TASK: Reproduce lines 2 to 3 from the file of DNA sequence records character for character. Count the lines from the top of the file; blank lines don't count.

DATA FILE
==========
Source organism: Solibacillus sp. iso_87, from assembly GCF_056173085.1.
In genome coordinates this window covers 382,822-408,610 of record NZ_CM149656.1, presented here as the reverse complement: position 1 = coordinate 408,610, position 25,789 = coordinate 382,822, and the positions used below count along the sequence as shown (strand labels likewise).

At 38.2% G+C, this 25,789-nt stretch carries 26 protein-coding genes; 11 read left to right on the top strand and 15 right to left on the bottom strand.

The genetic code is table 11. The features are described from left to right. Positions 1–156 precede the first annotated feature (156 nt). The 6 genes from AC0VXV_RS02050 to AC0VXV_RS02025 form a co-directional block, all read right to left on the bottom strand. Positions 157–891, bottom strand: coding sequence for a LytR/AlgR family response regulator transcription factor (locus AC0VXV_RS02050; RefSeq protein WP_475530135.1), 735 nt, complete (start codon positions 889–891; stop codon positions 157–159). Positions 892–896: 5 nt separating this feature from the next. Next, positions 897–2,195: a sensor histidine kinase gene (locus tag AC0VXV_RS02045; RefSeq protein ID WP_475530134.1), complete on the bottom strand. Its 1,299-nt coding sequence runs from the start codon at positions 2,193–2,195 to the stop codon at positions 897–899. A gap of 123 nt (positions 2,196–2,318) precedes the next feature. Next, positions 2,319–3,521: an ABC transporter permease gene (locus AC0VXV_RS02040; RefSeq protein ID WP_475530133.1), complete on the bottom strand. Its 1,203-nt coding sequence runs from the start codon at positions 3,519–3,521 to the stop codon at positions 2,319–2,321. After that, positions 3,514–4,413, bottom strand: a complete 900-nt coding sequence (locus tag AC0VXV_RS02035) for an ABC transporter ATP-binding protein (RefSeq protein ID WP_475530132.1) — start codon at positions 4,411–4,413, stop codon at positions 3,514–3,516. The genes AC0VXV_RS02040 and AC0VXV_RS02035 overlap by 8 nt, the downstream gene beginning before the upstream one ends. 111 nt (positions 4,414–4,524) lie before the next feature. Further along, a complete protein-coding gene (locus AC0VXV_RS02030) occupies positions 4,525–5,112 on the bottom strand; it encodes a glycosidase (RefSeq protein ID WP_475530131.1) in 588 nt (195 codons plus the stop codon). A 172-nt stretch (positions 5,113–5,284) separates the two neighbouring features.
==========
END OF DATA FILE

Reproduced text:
In genome coordinates this window covers 382,822-408,610 of record NZ_CM149656.1, presented here as the reverse complement: position 1 = coordinate 408,610, position 25,789 = coordinate 382,822, and the positions used below count along the sequence as shown (strand labels likewise).

At 38.2% G+C, this 25,789-nt stretch carries 26 protein-coding genes; 11 read left to right on the top strand and 15 right to left on the bottom strand.